Middle School

Introduction to Educating Middle School Students with Asperger Profiles

The transition to middle school can be bumpy even for typically developing students, due to the size of the building and to increasingly complex academic expectations and social pressures (often including pressure to conform). Students usually have multiple teachers to deal with, each with his or her own personality and way of running a class. These changes are likely to pose even greater challenges for a student with an Asperger profile. Therefore, parents and teachers need to offer extra support to prepare for the transition and help these students adapt to the middle school environment.

Social Challenges and Bullying Prevention

We need to keep in mind that although students with Asperger profiles may be bright and articulate, they still have a social and emotional developmental delay. They may also continue to lag behind other students in executive functioning, problem-solving, abstract thinking, reading comprehension, fine motor skills, following a list of oral directions, and completing multi-step projects. Even if things have gone well in elementary school, a middle school student with an Asperger profile may continue to need certain supports or interventions. With the onset of puberty, the social environment of middle school is very different from that of elementary school. Neurotypical students may be immersed in team sports or popular culture, or getting ready for school dances. Meanwhile, students with Asperger profiles may still be interested in games that they played in elementary school, unaware that other students consider these interests immature. At the same time, their social awkwardness may also make them stand out as different—putting them as risk of becoming targets for exclusion, teasing, or bullying. Many parents and students feel anxious about the transition to middle school because they don’t know what to expect. But you don’t need to panic-AANE is here to help! Even though there are many changes, some students transition well and like their new schools. For example, some students prefer the middle school landscape for the opportunity to move from class to class. Some students prefer multiple teachers, especially when they have had one teacher who was not a good fit. Middle school also allows students with Asperger profiles to connect with other students with similar interests through clubs and teams. Many students have made new friends while bonding over Anime or chess club.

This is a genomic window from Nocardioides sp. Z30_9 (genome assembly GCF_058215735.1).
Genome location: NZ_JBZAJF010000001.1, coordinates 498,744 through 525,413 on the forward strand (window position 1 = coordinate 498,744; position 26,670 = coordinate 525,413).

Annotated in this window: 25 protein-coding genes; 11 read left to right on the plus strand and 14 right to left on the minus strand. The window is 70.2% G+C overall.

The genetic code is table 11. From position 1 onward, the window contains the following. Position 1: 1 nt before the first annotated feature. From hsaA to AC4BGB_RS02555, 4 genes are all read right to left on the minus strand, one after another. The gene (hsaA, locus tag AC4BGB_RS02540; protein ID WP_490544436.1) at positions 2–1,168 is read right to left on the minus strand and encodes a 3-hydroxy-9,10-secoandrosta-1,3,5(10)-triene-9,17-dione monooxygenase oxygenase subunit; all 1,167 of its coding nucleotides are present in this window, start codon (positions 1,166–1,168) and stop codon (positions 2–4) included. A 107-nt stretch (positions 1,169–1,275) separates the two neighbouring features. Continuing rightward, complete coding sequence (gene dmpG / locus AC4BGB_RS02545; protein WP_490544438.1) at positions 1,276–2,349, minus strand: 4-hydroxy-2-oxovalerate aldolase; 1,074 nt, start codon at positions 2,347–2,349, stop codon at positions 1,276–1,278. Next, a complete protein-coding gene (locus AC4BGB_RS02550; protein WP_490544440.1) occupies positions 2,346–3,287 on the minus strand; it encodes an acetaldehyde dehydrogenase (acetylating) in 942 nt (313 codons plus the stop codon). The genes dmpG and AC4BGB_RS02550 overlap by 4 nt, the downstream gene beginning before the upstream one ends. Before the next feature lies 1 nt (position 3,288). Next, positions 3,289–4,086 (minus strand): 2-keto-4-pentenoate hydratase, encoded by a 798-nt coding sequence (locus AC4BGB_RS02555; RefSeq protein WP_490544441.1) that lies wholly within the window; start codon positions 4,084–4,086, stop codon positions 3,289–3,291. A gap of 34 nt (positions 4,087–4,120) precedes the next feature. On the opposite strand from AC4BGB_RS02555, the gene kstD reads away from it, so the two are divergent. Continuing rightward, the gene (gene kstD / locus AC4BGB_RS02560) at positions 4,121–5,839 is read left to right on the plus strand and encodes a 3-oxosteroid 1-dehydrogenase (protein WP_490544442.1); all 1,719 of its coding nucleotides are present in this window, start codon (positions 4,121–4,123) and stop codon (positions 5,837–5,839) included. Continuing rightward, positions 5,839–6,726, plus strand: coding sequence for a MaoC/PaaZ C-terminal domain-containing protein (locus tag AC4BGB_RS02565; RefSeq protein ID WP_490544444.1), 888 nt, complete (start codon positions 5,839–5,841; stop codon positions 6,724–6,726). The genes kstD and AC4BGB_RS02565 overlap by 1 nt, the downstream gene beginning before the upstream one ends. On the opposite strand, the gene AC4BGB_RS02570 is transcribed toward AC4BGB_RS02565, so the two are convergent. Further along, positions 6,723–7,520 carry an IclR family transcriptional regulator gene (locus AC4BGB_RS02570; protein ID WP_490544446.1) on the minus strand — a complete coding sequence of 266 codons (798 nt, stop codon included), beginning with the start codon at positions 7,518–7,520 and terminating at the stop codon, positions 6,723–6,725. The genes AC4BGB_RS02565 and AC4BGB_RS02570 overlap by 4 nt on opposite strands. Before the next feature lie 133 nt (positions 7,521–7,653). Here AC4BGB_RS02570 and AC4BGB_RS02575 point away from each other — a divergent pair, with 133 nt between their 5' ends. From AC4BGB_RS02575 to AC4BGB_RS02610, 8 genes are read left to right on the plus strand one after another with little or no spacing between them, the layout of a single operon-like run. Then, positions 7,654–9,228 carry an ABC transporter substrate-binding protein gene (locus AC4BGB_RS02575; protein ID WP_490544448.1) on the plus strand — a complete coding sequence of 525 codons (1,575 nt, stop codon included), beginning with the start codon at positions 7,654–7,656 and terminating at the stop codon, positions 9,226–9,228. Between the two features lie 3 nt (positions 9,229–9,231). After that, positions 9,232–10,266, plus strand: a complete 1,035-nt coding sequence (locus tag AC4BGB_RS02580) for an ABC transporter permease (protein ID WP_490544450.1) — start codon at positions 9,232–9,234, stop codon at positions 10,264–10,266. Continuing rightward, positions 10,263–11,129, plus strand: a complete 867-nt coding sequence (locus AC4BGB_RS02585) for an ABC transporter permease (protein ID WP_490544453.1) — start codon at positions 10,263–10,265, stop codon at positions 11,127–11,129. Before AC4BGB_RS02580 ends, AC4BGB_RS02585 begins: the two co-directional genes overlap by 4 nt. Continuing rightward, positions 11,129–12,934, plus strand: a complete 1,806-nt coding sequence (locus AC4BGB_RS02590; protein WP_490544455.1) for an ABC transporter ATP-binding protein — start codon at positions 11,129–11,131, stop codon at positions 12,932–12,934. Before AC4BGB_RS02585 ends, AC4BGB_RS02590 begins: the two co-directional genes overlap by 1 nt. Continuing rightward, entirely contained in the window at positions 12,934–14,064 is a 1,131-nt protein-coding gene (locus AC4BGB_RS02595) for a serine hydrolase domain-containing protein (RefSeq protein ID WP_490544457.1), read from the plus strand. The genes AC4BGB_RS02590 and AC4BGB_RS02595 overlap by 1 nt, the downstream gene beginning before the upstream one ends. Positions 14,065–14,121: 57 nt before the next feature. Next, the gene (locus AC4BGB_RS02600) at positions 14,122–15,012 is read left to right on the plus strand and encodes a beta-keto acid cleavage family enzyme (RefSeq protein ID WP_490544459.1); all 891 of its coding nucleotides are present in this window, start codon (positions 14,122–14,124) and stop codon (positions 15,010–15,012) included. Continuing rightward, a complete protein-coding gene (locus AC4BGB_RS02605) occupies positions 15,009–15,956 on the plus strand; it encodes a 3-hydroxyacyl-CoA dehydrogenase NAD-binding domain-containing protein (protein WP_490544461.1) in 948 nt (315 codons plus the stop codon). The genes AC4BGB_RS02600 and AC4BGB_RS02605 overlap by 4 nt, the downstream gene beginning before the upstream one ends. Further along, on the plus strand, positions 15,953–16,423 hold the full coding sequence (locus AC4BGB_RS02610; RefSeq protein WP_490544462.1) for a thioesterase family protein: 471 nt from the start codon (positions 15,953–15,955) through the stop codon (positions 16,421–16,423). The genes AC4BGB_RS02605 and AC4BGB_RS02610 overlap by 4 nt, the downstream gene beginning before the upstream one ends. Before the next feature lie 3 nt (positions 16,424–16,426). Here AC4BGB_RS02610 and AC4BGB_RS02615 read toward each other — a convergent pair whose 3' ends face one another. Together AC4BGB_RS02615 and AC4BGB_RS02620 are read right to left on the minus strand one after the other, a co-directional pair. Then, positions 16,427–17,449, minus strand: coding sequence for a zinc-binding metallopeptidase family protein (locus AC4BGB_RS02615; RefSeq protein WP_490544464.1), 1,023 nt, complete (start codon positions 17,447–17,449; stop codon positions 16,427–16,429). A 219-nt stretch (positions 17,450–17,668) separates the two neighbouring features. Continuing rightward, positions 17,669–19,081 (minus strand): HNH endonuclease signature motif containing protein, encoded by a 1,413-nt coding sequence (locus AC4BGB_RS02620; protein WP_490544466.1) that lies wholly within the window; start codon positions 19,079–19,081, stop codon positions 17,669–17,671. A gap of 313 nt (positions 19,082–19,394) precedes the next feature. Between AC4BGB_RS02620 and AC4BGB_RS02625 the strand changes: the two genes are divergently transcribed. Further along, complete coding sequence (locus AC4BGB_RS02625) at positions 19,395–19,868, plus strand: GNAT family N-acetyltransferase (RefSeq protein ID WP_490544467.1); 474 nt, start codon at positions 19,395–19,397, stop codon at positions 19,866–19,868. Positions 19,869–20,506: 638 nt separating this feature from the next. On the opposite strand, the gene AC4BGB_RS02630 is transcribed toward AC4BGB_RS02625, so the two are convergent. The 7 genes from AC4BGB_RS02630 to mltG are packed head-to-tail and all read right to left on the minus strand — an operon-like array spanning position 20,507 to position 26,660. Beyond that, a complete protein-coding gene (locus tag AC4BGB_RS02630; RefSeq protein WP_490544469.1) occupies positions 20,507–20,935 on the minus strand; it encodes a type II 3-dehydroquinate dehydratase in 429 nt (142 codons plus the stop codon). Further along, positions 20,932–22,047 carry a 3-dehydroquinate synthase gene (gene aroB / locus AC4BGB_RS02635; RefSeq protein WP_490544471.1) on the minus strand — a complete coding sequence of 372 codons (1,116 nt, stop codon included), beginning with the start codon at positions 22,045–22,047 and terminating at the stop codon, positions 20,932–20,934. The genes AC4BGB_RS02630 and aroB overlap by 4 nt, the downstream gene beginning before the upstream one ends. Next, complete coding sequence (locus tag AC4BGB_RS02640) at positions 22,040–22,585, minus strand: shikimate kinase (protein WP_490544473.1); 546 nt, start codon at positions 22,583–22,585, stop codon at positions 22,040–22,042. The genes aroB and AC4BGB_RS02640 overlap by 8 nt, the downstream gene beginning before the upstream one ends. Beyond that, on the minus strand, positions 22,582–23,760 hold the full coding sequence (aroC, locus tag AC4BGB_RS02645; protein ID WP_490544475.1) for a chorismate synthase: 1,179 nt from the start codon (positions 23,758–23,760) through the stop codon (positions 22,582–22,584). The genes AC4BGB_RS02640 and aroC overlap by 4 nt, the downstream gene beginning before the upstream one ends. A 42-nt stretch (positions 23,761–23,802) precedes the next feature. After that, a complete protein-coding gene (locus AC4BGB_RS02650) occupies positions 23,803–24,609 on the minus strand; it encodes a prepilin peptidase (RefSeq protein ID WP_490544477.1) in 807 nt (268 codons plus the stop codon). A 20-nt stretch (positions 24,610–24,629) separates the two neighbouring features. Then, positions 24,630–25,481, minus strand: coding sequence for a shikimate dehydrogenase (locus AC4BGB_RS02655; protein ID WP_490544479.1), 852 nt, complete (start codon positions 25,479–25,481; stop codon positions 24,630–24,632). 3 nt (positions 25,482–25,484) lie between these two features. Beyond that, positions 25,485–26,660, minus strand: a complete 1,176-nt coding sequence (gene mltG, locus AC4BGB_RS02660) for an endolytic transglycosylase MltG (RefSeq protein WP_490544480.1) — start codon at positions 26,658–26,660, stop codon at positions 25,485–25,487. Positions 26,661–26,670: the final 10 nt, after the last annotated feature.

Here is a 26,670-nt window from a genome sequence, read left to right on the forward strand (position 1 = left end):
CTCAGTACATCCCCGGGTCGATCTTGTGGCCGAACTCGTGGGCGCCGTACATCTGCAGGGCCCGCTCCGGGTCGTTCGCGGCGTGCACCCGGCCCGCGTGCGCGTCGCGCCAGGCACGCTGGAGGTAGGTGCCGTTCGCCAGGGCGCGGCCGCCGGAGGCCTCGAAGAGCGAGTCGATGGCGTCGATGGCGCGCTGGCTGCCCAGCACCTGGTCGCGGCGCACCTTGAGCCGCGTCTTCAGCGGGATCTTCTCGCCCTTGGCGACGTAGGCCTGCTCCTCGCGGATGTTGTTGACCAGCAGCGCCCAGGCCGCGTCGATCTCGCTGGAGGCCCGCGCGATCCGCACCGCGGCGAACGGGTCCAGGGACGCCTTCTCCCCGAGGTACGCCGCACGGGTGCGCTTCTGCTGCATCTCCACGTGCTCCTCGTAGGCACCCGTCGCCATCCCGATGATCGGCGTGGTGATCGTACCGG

Strategies That Help With Transition to Middle School

As you prepare for the transition to middle school, consider these strategies that other students, parents, and teachers have found helpful.

  • Have the student meet their go-to person at the middle school before the start of school. They can tour the school and find all their classes before all students return.
  • Have plans in place for the less structured times of day, like lunch. Is there a small group to attend if the cafeteria is too loud or your child can’t find any friends to sit with?